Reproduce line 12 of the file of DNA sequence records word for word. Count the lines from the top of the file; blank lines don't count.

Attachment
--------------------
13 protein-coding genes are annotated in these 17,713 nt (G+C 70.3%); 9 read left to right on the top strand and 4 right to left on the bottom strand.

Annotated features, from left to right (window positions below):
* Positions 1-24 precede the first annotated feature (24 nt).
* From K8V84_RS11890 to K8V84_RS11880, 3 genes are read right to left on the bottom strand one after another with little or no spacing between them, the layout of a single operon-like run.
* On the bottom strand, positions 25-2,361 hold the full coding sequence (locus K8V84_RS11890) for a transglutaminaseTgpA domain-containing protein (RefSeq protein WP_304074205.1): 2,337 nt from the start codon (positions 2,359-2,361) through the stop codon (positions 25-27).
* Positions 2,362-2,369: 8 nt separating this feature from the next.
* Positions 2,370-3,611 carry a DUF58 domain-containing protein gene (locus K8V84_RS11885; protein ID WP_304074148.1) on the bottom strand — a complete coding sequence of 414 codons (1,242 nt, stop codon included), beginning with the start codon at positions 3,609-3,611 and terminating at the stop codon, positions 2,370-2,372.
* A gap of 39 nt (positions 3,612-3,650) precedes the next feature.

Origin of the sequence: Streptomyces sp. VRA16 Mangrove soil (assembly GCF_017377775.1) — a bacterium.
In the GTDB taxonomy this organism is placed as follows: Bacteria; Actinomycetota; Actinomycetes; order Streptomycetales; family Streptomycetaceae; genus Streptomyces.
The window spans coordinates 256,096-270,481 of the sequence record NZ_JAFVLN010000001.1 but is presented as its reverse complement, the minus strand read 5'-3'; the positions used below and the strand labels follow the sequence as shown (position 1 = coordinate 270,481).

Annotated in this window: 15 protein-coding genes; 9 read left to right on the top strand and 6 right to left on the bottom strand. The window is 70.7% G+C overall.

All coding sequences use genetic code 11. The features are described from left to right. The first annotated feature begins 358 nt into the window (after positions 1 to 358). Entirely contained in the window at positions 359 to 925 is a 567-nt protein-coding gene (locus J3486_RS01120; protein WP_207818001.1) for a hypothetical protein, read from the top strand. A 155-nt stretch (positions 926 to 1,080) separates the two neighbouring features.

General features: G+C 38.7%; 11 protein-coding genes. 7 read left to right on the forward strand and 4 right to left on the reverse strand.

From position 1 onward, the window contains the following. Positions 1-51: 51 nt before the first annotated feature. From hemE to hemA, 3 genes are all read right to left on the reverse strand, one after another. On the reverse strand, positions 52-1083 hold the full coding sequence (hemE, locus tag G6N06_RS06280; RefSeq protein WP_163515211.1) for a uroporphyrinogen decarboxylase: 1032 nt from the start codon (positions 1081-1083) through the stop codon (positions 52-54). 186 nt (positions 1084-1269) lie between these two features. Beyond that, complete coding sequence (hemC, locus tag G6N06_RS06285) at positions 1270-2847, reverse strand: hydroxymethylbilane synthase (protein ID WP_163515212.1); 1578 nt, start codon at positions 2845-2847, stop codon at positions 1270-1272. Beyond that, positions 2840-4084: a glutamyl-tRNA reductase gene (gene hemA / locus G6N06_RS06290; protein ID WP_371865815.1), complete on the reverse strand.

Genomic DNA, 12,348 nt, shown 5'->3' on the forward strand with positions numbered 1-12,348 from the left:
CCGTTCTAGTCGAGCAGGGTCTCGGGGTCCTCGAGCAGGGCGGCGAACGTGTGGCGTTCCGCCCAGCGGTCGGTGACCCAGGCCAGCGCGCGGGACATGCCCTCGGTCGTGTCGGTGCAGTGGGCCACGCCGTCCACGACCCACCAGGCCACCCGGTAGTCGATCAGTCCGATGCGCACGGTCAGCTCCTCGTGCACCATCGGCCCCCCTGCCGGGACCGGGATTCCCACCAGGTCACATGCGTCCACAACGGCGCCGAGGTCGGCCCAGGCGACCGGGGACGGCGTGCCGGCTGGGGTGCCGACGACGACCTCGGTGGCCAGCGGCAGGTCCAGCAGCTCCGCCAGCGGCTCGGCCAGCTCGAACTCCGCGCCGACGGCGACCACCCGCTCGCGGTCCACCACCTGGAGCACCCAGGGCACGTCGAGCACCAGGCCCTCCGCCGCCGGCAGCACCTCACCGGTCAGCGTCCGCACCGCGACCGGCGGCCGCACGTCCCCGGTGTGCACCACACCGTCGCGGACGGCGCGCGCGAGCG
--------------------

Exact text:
Annotated in this window: 15 protein-coding genes; 9 read left to right on the top strand and 6 right to left on the bottom strand. The window is 70.7% G+C overall.